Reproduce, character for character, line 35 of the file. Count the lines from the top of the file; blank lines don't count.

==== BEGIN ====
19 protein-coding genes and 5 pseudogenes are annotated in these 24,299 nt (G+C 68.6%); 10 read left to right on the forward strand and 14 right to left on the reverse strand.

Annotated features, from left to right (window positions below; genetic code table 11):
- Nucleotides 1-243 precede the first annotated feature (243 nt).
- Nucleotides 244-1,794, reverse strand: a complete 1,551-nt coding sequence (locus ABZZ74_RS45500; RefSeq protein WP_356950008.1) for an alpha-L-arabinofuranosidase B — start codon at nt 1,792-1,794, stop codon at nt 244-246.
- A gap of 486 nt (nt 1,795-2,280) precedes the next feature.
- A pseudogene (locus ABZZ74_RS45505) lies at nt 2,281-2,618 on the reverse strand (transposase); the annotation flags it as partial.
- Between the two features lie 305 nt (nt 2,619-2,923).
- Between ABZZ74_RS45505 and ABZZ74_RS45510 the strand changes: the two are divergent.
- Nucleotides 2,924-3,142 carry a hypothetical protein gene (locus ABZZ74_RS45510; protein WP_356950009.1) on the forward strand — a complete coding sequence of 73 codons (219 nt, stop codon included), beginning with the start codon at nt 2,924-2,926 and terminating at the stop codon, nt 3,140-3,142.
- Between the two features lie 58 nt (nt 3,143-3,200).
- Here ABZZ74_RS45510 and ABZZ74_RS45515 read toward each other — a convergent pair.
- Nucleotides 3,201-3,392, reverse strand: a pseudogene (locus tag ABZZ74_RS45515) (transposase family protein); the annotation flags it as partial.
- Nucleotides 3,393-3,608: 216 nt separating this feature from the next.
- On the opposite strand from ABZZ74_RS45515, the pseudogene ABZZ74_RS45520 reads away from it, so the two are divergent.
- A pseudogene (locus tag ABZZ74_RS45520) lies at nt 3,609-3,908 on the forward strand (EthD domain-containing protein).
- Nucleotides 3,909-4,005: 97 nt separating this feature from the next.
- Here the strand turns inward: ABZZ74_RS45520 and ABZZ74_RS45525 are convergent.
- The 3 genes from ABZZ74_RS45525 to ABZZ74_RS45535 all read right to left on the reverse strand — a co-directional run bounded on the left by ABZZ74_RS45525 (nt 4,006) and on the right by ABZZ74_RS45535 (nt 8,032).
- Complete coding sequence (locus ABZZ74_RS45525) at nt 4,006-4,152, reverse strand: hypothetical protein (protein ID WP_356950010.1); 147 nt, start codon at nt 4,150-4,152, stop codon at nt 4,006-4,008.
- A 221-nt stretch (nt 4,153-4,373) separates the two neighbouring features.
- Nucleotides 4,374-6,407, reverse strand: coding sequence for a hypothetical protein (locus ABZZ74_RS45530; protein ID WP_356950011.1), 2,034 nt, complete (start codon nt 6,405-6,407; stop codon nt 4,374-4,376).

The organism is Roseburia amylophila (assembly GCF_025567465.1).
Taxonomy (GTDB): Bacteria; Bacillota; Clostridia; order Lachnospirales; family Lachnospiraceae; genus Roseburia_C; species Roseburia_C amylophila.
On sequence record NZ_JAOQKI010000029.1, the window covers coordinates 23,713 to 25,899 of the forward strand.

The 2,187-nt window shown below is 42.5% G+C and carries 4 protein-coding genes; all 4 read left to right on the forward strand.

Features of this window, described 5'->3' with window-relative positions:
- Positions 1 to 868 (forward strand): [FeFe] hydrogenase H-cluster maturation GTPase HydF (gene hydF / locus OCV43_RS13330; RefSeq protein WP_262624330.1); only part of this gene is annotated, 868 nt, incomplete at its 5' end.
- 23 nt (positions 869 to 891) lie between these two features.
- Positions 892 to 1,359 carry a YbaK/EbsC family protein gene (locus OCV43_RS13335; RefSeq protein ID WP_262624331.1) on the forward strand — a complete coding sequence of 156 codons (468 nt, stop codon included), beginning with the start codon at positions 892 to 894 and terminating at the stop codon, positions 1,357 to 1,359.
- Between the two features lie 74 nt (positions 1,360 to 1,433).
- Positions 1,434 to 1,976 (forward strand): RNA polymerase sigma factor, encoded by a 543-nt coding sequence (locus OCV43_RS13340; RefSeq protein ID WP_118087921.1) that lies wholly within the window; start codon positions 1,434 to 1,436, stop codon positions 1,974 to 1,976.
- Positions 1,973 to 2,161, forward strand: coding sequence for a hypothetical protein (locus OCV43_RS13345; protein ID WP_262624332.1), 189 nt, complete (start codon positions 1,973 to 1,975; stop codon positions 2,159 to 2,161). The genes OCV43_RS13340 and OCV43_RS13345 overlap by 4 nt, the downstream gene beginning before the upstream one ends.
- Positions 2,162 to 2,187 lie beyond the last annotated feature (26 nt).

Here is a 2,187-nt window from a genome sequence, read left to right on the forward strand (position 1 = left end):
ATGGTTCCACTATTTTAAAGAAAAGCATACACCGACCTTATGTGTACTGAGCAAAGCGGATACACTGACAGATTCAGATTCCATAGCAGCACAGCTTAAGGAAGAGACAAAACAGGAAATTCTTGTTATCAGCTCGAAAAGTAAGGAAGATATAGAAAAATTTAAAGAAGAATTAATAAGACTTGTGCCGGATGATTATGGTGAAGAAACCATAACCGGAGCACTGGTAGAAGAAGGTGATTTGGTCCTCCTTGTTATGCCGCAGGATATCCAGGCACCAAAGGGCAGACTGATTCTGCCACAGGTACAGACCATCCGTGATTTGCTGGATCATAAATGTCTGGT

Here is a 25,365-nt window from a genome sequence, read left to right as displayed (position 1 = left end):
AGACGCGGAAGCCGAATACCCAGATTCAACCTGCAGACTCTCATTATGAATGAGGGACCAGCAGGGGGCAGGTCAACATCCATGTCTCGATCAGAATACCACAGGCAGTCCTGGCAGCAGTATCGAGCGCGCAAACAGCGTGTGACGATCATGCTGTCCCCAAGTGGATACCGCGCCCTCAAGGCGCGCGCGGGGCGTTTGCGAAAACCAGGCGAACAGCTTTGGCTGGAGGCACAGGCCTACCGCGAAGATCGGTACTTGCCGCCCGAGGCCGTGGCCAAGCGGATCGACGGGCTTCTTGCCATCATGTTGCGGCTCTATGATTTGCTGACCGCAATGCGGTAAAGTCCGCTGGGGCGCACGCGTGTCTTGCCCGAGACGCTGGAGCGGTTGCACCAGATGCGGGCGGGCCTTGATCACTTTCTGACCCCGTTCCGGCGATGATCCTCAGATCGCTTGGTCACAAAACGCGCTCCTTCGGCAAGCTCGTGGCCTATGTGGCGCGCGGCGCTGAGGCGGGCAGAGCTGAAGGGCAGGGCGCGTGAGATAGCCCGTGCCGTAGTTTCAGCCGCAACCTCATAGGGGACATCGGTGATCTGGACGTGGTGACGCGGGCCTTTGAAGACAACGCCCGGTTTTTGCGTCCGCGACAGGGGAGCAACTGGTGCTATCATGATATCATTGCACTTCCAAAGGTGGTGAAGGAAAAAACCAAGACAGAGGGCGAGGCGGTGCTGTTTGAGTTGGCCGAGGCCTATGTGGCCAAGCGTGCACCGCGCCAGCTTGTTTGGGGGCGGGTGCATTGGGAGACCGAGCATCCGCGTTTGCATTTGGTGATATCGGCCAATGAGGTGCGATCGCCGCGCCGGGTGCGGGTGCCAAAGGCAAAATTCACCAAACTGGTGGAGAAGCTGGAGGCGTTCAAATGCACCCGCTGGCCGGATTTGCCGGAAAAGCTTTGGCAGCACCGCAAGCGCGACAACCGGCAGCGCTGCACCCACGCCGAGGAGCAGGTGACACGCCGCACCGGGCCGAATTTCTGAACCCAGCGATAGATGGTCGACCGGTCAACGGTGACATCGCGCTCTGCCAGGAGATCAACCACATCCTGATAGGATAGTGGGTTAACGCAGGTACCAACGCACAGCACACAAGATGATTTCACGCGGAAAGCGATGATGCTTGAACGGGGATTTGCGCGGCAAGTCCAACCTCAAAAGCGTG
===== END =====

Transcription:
ATGGTTCCACTATTTTAAAGAAAAGCATACACCGACCTTATGTGTACTGAGCAAAGCGGATACACTGACAGATTCAGATTCCATAGCAGCACAGCTTAAGGAAGAGACAAAACAGGAAATTCTTGTTATCAGCTCGAAAAGTAAGGAAGATATAGAAAAATTTAAAGAAGAATTAATAAGACTTGTGCCGGATGATTATGGTGAAGAAACCATAACCGGAGCACTGGTAGAAGAAGGTGATTTGGTCCTCCTTGTTATGCCGCAGGATATCCAGGCACCAAAGGGCAGACTGATTCTGCCACAGGTACAGACCATCCGTGATTTGCTGGATCATAAATGTCTGGT